Bankruptcy Alternatives

Considering Bankruptcy Alternatives

Changing laws regarding bankruptcy

In October 2005, changes in the bankruptcy law became official. To encourage alternatives to economic failure, the law has made filing for bankruptcy stricter. For example, the new law does not practice the liberation of tax liability with unrecorded tax returns ending more than three years prior to bankruptcy filing. Also, both private and government student loans became non dischargeable, which will encourage people to seek alternative revenues in order to pay off loans rather than hoping to waive outstanding balances by filing for bankruptcy. Applying more rules to the bankruptcy law also restricts attorneys from automatically putting their defaulter clients into bankruptcy without exploring alternatives.

What are the alternatives?

Renegotiating secured loans may help the defaulter get a couple hundred dollars every month and use the money to pay off unsecured debts. If the debtor’s home loan is a few years old, he/she may be able to dramatically reduce the interest rate. Or if there is only a few years left on a house mortgage or car payment plan, the debtor can extend the loan or payment plan over a longer time period, generating some extra cash for the time being.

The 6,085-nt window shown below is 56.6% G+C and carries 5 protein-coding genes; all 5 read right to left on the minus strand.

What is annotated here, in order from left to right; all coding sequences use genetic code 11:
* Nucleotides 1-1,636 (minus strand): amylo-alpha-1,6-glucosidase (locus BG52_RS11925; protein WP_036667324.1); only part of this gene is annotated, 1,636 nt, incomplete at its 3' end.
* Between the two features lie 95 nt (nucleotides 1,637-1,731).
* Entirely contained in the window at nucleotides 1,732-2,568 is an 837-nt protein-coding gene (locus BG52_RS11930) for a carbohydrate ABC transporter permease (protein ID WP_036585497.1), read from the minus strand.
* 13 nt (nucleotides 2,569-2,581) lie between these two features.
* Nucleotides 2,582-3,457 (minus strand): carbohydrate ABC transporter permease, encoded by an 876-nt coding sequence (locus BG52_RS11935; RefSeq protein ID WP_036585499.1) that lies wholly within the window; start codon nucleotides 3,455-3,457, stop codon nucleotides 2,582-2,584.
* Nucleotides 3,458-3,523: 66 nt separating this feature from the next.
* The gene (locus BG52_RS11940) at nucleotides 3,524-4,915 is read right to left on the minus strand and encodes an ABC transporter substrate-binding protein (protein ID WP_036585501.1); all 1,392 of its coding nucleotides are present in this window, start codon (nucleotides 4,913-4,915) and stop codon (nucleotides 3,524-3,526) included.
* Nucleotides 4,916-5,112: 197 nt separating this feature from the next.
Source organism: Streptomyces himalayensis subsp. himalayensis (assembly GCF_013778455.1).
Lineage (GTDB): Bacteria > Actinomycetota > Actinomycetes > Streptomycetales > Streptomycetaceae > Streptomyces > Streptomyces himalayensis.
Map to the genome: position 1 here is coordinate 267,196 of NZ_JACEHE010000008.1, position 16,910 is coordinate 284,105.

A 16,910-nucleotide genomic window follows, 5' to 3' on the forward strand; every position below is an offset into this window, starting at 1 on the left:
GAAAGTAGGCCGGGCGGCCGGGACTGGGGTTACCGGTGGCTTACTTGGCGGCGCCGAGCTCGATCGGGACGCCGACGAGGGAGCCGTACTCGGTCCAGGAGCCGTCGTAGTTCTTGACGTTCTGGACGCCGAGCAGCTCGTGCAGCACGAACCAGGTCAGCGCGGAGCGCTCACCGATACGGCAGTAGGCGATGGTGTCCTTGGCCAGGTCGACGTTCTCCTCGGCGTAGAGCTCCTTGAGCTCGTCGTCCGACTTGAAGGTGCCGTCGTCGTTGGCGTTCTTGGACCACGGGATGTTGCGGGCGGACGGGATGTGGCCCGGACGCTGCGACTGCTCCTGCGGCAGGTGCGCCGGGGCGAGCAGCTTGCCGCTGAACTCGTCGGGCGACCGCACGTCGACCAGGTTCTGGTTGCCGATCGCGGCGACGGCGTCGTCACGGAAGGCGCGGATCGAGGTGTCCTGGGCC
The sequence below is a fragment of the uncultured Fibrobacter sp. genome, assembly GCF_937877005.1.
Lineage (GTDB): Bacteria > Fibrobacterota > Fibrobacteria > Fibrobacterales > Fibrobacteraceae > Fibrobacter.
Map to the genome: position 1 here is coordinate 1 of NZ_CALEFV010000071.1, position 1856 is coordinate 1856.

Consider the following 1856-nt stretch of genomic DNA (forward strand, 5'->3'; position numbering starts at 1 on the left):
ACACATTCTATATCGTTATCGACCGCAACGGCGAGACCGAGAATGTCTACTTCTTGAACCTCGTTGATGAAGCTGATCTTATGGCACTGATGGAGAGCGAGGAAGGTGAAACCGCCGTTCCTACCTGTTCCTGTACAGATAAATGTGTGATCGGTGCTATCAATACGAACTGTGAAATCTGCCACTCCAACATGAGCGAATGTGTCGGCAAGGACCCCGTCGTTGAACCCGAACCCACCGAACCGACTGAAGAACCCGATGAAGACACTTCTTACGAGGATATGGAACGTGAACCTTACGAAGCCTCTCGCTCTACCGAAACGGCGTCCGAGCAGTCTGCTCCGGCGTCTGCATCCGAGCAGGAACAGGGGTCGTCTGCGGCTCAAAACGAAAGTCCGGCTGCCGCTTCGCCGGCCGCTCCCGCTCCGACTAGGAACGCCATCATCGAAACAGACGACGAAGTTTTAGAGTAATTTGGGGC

Debt consolidation removes multiple payments per month and allocates the money to one big payment. For example, if the debtor takes on a first or second mortgage and uses the money to pay off smaller bills, such as credit card bills, hospital bills, and the likes of it, bankruptcy procedures may halt since the debtor has two or few main bills to pay, which might be the house mortgage or car payments. Consolidating debts also improves the debtor’s credit history, as he/she ends up owing money to fewer creditors.

Since most merchants are afraid of losing their customers’ outstanding balances to bankruptcy, they are willing to allow their debts to sit and collect interest while their customers pay off other bills. Debt deferment basically means making arrangements to make payments at a later time. Most secured loan holders would be reluctant to do this because this plan does not affect them in a positive light at all, but negotiating with all the creditors will get the defaulter some debt deferment, giving them the chance to pay off their debts to merchants that do not agree with the plan. However, in this situation the defaulter must be aware that their credit might be fully terminated.

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